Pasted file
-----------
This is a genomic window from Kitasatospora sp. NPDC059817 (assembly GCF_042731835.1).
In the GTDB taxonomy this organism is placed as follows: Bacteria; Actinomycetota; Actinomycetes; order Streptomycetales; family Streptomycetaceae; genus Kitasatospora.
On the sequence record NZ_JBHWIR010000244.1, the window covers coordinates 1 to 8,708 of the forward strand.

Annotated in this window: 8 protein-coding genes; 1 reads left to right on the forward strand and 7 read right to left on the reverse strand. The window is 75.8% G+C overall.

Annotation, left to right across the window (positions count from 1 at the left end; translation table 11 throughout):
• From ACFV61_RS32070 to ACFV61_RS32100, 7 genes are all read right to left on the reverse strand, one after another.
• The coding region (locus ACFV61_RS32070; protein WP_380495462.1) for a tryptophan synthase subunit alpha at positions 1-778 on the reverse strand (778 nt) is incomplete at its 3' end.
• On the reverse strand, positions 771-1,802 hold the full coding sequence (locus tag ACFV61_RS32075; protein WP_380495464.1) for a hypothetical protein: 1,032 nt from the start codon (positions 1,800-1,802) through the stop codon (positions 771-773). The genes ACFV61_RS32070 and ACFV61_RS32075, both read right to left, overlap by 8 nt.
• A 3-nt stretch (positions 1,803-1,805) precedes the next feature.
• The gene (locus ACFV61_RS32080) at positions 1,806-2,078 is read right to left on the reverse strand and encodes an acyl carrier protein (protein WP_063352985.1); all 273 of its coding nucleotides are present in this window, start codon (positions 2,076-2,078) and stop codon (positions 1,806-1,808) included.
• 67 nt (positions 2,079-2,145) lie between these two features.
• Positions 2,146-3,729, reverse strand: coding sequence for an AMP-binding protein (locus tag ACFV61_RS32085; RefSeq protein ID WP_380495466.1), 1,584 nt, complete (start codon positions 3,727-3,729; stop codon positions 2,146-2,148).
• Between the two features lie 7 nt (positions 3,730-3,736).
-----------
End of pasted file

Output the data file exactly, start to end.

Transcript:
This is a genomic window from Kitasatospora sp. NPDC059817 (assembly GCF_042731835.1).
In the GTDB taxonomy this organism is placed as follows: Bacteria; Actinomycetota; Actinomycetes; order Streptomycetales; family Streptomycetaceae; genus Kitasatospora.
On the sequence record NZ_JBHWIR010000244.1, the window covers coordinates 1 to 8,708 of the forward strand.

Annotated in this window: 8 protein-coding genes; 1 reads left to right on the forward strand and 7 read right to left on the reverse strand. The window is 75.8% G+C overall.

Annotation, left to right across the window (positions count from 1 at the left end; translation table 11 throughout):
• From ACFV61_RS32070 to ACFV61_RS32100, 7 genes are all read right to left on the reverse strand, one after another.
• The coding region (locus ACFV61_RS32070; protein WP_380495462.1) for a tryptophan synthase subunit alpha at positions 1-778 on the reverse strand (778 nt) is incomplete at its 3' end.
• On the reverse strand, positions 771-1,802 hold the full coding sequence (locus tag ACFV61_RS32075; protein WP_380495464.1) for a hypothetical protein: 1,032 nt from the start codon (positions 1,800-1,802) through the stop codon (positions 771-773). The genes ACFV61_RS32070 and ACFV61_RS32075, both read right to left, overlap by 8 nt.
• A 3-nt stretch (positions 1,803-1,805) precedes the next feature.
• The gene (locus ACFV61_RS32080) at positions 1,806-2,078 is read right to left on the reverse strand and encodes an acyl carrier protein (protein WP_063352985.1); all 273 of its coding nucleotides are present in this window, start codon (positions 2,076-2,078) and stop codon (positions 1,806-1,808) included.
• 67 nt (positions 2,079-2,145) lie between these two features.
• Positions 2,146-3,729, reverse strand: coding sequence for an AMP-binding protein (locus tag ACFV61_RS32085; RefSeq protein ID WP_380495466.1), 1,584 nt, complete (start codon positions 3,727-3,729; stop codon positions 2,146-2,148).
• Between the two features lie 7 nt (positions 3,730-3,736).